The government of Ecuador is investing millions in a project dedicated to reintroducing 12 endemic bird and turtle species on the Galapagos archipelago, renowned for their astonishing biodiversity both on land and in the ocean.
In January 2024, Ecuador will launch a $3.4-million project not only to reintroduce the 12 endemic bird and turtle species – including giant turtles, vermillion flycatchers, barn owls, lava gulls, Galapagos hawks, and vegetarian finches – lost on the archipelago but also to eradicate invasive cats and rats on Floreana.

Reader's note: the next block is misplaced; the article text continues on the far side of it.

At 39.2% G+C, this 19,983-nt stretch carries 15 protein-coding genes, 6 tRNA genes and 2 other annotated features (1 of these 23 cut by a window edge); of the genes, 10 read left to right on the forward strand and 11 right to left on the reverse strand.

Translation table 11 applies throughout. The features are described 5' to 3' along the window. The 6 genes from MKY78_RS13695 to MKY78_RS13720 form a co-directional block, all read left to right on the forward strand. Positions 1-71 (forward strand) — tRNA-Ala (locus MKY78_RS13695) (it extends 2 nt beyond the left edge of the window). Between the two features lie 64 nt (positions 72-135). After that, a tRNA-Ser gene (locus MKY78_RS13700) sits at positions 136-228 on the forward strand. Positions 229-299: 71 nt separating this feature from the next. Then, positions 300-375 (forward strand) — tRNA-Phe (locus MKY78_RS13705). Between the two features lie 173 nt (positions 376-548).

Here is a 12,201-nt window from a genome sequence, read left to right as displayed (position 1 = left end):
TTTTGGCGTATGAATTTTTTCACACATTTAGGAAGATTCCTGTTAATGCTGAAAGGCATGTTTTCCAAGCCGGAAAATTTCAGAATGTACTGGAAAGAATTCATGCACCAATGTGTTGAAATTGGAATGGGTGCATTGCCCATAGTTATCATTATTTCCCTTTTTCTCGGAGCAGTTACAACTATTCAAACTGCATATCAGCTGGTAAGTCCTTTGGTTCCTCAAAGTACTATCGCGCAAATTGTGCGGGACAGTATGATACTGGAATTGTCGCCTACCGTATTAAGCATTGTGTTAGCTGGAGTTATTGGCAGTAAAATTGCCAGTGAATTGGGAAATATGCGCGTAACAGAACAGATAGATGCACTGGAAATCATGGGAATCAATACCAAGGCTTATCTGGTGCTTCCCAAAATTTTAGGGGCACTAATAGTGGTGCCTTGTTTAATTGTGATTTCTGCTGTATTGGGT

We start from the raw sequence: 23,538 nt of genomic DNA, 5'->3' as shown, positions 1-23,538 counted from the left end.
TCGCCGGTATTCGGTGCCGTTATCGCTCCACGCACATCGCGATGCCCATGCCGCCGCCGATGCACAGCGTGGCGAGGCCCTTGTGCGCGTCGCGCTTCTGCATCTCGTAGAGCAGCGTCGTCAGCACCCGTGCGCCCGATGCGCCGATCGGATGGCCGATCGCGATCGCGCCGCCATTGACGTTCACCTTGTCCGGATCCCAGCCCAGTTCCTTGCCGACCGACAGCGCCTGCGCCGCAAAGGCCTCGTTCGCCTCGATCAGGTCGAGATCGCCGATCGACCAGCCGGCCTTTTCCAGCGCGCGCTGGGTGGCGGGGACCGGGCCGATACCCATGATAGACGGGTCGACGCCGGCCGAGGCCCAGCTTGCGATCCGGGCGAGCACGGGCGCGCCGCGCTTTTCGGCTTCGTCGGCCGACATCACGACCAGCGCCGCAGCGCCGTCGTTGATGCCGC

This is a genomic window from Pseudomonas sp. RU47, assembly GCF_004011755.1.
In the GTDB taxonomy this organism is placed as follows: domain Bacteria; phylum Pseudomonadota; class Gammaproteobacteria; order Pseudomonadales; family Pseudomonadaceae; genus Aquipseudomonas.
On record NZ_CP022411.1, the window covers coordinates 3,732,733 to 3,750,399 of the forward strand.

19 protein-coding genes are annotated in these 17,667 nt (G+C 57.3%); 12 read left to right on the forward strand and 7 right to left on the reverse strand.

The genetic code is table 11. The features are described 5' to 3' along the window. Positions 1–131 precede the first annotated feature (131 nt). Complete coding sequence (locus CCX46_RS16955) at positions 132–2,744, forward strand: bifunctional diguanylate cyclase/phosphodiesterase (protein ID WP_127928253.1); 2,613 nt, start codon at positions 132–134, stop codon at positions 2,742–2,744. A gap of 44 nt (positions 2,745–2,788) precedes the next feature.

Due to its remote location – the Galapagos sits 965 km off the coast of Ecuador – the archipelago has remained unchanged since prehistoric times. The Ecuadorian government is adamant about bolstering conservation efforts to preserve not only the iconic Galapagos marine iguanas, albatrosses, and giant tortoises, but also Scalesia atractyloides – the rarest plant in the Galapagos and endemic to Santiago – and its relative S. stewartii. On the island of Floreana, a biodiversity laboratory will open to study invasive species like rats and cats. Indeed, the introduced rats will be eradicated in favor of endemic rats, while monitoring the vegetation to better understand the impact of these two rat species on plant communities.